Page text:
We can all struggle with sleep sometimes, but if you find yourself tossing and turning regularly at night, it may be that your sleeping environment isn’t conducive to a good night’s sleep. Making some small adjustments could make all the difference to your sleep quality.
Light is one of the biggest factors to affect our sleeping pattern. That’s because our eyes have receptors which sense the light and communicate with the brain to tell us whether it’s day (awake) or night (sleep) time.
All light has a stimulatory impact on the brain, and reduces the production of the sleep-inducing hormone melatonin, however, artificial light in particular interferes with our natural body clock (known as the circadian rhythm) and can interrupt our sleep pattern.
The blue light emitted from screens such as our phones or laptops is particularly harmful to sleep, because it is emitted at a different wavelength than natural light and suppresses the production of melatonin more than any other wavelength of light. So exposure to blue light should be limited before sleep.
- Gradually dim the lights in your house in the evening to prepare your body for sleep
- Turn off all devices with screens at least an hour before bedtime
- If this is not possible dim the brightness on the screen or use an app that filters out the blue wavelength of light
- Ensure there are no flashing lights or digital clocks emitting light in your bedroom
- Use blackout blinds
- Block hallway light using a draught excluder
- Wear an eye mask.
Excessive noise is a cause of sleep disorders, and is potentially the most important factor contributing to a poor bedroom environment. However noise can work to either disturb or soothe your sleep.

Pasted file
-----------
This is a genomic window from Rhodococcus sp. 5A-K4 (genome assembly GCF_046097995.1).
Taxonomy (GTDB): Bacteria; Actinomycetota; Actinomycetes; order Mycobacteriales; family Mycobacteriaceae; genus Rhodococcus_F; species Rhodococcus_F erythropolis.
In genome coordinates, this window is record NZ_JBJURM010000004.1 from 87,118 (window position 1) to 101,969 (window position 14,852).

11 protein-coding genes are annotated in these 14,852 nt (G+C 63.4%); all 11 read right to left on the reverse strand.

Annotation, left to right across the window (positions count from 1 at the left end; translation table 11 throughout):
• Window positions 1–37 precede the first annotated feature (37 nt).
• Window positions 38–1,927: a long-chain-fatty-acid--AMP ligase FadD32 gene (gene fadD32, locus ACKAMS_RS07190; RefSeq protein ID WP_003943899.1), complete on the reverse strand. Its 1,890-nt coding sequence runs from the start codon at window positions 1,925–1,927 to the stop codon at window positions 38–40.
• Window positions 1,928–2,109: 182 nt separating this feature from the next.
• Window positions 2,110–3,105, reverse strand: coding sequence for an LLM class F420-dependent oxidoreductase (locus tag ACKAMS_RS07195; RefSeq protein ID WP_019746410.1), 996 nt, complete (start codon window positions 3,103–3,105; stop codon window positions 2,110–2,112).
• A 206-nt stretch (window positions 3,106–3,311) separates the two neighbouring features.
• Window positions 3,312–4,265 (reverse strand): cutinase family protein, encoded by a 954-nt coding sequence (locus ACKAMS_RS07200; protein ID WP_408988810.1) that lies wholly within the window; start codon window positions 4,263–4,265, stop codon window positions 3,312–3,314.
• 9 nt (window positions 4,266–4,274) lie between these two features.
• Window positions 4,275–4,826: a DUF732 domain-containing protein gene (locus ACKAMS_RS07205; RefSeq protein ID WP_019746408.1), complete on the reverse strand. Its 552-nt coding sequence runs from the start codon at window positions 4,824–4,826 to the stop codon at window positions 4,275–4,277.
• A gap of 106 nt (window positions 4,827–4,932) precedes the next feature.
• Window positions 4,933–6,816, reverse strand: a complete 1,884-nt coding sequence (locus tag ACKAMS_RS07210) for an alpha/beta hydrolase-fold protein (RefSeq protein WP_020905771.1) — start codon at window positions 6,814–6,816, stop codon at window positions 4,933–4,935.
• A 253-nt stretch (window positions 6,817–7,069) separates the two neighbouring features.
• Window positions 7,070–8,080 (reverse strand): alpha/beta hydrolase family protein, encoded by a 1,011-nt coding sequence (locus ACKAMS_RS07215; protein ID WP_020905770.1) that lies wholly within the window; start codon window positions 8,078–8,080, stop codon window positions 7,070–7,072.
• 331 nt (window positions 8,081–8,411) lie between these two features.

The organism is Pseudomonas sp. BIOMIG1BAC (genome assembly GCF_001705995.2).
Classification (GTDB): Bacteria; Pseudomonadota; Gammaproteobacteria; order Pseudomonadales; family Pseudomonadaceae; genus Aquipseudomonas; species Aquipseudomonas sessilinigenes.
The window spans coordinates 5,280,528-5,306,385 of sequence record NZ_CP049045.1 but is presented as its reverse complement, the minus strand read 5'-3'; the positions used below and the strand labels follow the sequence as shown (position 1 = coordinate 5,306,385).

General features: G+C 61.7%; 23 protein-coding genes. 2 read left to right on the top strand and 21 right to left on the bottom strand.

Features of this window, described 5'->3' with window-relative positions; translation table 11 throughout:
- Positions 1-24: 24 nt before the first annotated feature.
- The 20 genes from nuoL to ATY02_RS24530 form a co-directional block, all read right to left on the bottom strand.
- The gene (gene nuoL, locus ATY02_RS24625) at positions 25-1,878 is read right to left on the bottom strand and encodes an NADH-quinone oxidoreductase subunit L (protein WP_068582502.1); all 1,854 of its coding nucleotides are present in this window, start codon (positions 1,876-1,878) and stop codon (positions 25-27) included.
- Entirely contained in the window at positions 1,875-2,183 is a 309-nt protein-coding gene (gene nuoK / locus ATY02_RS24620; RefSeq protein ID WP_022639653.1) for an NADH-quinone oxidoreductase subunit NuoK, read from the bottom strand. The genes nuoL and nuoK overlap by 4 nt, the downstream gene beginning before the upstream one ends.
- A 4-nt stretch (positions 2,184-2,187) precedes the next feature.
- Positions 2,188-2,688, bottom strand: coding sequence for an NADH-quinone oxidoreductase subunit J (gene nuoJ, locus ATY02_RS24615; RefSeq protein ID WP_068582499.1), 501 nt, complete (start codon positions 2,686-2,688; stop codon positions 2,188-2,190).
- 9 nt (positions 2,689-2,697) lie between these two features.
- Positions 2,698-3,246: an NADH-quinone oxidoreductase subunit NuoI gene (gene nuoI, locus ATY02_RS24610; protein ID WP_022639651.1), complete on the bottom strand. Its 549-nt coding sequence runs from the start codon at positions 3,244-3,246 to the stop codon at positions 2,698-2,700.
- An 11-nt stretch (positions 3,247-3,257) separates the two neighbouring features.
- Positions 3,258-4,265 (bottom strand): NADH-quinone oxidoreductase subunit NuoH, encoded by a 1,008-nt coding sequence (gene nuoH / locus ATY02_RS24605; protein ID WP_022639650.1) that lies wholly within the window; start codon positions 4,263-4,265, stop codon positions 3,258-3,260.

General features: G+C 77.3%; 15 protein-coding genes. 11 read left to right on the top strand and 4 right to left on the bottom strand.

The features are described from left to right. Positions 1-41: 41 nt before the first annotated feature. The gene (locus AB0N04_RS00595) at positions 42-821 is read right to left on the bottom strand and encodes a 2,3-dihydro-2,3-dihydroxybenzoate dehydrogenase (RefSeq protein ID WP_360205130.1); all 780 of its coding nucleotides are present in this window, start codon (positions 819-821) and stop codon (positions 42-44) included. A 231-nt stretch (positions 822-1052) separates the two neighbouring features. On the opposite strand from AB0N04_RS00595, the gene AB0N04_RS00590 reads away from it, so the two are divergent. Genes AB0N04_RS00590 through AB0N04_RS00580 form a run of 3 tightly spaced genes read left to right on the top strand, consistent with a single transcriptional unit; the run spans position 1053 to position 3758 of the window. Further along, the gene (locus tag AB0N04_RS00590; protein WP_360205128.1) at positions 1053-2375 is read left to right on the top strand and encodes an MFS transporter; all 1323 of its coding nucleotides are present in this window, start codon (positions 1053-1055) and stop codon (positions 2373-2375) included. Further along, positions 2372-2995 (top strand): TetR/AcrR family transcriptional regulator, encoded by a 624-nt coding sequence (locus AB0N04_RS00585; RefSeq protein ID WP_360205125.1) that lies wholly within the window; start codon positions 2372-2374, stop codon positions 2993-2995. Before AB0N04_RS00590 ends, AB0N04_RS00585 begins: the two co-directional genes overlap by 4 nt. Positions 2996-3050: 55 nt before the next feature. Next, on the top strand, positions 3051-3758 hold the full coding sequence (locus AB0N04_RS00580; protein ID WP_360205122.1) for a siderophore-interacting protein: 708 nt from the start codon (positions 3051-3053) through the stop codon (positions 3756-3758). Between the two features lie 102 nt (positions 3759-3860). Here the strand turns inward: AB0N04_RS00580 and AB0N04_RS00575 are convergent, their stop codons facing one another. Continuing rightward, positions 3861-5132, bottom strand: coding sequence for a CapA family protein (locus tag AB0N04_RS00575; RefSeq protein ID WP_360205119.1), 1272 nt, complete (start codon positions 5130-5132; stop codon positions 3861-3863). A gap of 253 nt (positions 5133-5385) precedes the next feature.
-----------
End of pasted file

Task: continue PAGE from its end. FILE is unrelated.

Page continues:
Alarms going off outside, or the hum from your heating, for example, can become irritating, while white noise and some types of music have been found to aid sleep by blocking out distracting sounds and reducing the level of stimulus that sudden sounds have on the brain in the night. Not all current literature is in agreement that white noise is beneficial to improving sleep quality however, so it should only be considered on an individual basis.
- Try listening to a mindfulness track such as a body scan to help calm you before sleep
- Trial some low-level, soothing music until you find a track or genre that works for you
- Remove any distractions such as pets from your room at night
- Pop in ear plugs before you drift off to eliminate environmental noise.
Bedroom temperature changes generally have a slower and more progressive impact on the body, so the impact this has on sleep is harder to quantify, but can still be a significant factor in poor sleep quality. To get the best sleep quality a constant and comfortable bedroom temperature should be maintained throughout the night, ideally between 15–17 degrees Celsius.
- Allow your body to adjust to the temperature of the bedroom prior to going to sleep
- Monitor bedroom temperature, and maintain this within 15-–17 degrees Celcius if possible.
Last updated Wednesday 21 September 2022
First published on Friday 25 November 2016